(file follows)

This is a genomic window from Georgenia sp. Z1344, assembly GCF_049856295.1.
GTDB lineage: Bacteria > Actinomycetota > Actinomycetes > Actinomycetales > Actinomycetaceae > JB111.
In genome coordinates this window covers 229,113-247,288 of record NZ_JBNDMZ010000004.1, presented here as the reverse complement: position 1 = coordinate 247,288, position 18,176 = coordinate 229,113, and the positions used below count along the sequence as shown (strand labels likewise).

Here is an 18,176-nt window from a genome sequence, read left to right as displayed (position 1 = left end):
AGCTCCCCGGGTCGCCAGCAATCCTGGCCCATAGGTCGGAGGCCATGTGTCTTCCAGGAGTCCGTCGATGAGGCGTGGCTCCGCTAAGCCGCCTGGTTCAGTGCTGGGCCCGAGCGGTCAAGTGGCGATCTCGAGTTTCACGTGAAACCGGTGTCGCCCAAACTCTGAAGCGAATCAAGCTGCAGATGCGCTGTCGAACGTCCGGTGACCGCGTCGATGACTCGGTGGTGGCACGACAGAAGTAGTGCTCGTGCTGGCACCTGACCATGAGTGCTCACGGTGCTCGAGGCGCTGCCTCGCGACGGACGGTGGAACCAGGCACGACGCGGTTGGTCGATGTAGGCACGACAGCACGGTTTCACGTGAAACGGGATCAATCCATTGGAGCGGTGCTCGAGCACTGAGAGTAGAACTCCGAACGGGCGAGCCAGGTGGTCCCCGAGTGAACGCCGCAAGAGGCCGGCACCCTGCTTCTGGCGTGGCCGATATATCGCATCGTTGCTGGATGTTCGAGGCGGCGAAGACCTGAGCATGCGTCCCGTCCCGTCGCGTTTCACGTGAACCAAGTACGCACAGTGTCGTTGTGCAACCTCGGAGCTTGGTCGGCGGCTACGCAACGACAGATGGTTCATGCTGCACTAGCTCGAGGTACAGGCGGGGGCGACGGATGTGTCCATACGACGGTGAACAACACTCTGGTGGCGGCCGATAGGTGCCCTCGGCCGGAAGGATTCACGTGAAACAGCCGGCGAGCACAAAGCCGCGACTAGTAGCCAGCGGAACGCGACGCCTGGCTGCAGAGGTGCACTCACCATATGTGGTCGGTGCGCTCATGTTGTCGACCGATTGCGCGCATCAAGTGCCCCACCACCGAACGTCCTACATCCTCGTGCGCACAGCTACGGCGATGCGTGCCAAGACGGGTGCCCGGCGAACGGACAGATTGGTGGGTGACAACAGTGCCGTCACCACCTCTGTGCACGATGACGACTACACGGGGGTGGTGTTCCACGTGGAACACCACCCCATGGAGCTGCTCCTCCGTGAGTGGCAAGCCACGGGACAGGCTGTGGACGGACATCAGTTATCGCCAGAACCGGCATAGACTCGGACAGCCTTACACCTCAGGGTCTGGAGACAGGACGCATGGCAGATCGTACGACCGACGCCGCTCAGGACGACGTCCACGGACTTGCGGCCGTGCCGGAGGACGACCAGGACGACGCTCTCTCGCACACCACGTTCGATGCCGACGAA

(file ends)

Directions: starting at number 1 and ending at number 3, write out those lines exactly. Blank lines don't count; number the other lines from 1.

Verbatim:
This is a genomic window from Georgenia sp. Z1344, assembly GCF_049856295.1.
GTDB lineage: Bacteria > Actinomycetota > Actinomycetes > Actinomycetales > Actinomycetaceae > JB111.
In genome coordinates this window covers 229,113-247,288 of record NZ_JBNDMZ010000004.1, presented here as the reverse complement: position 1 = coordinate 247,288, position 18,176 = coordinate 229,113, and the positions used below count along the sequence as shown (strand labels likewise).